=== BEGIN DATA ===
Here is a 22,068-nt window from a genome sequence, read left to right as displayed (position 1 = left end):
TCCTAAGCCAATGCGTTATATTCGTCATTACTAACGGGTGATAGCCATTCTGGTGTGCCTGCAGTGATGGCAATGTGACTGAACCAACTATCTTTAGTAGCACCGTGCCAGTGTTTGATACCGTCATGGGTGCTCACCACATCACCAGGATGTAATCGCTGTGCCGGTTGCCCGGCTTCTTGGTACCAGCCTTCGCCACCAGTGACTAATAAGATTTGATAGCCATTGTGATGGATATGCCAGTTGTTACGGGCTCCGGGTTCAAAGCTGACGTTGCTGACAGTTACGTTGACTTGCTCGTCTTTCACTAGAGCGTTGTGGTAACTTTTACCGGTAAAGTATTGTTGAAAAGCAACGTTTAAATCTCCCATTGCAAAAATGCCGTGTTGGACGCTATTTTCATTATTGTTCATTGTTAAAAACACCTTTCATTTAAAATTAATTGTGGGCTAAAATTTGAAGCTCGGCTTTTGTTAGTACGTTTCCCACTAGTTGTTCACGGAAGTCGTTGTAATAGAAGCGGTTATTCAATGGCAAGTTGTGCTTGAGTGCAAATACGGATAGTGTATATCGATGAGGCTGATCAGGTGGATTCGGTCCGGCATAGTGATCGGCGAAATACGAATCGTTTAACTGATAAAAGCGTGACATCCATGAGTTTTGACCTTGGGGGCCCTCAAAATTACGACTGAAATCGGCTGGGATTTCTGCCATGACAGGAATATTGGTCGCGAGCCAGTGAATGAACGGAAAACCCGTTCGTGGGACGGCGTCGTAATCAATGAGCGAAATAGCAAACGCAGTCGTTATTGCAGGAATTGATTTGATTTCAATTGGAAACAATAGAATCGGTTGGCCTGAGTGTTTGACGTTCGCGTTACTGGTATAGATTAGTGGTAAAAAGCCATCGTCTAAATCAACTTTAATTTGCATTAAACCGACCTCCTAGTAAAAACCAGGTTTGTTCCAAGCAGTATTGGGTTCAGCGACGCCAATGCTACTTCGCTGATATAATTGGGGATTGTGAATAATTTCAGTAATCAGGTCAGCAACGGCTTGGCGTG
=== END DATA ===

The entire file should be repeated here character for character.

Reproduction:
Here is a 22,068-nt window from a genome sequence, read left to right as displayed (position 1 = left end):
TCCTAAGCCAATGCGTTATATTCGTCATTACTAACGGGTGATAGCCATTCTGGTGTGCCTGCAGTGATGGCAATGTGACTGAACCAACTATCTTTAGTAGCACCGTGCCAGTGTTTGATACCGTCATGGGTGCTCACCACATCACCAGGATGTAATCGCTGTGCCGGTTGCCCGGCTTCTTGGTACCAGCCTTCGCCACCAGTGACTAATAAGATTTGATAGCCATTGTGATGGATATGCCAGTTGTTACGGGCTCCGGGTTCAAAGCTGACGTTGCTGACAGTTACGTTGACTTGCTCGTCTTTCACTAGAGCGTTGTGGTAACTTTTACCGGTAAAGTATTGTTGAAAAGCAACGTTTAAATCTCCCATTGCAAAAATGCCGTGTTGGACGCTATTTTCATTATTGTTCATTGTTAAAAACACCTTTCATTTAAAATTAATTGTGGGCTAAAATTTGAAGCTCGGCTTTTGTTAGTACGTTTCCCACTAGTTGTTCACGGAAGTCGTTGTAATAGAAGCGGTTATTCAATGGCAAGTTGTGCTTGAGTGCAAATACGGATAGTGTATATCGATGAGGCTGATCAGGTGGATTCGGTCCGGCATAGTGATCGGCGAAATACGAATCGTTTAACTGATAAAAGCGTGACATCCATGAGTTTTGACCTTGGGGGCCCTCAAAATTACGACTGAAATCGGCTGGGATTTCTGCCATGACAGGAATATTGGTCGCGAGCCAGTGAATGAACGGAAAACCCGTTCGTGGGACGGCGTCGTAATCAATGAGCGAAATAGCAAACGCAGTCGTTATTGCAGGAATTGATTTGATTTCAATTGGAAACAATAGAATCGGTTGGCCTGAGTGTTTGACGTTCGCGTTACTGGTATAGATTAGTGGTAAAAAGCCATCGTCTAAATCAACTTTAATTTGCATTAAACCGACCTCCTAGTAAAAACCAGGTTTGTTCCAAGCAGTATTGGGTTCAGCGACGCCAATGCTACTTCGCTGATATAATTGGGGATTGTGAATAATTTCAGTAATCAGGTCAGCAACGGCTTGGCGTG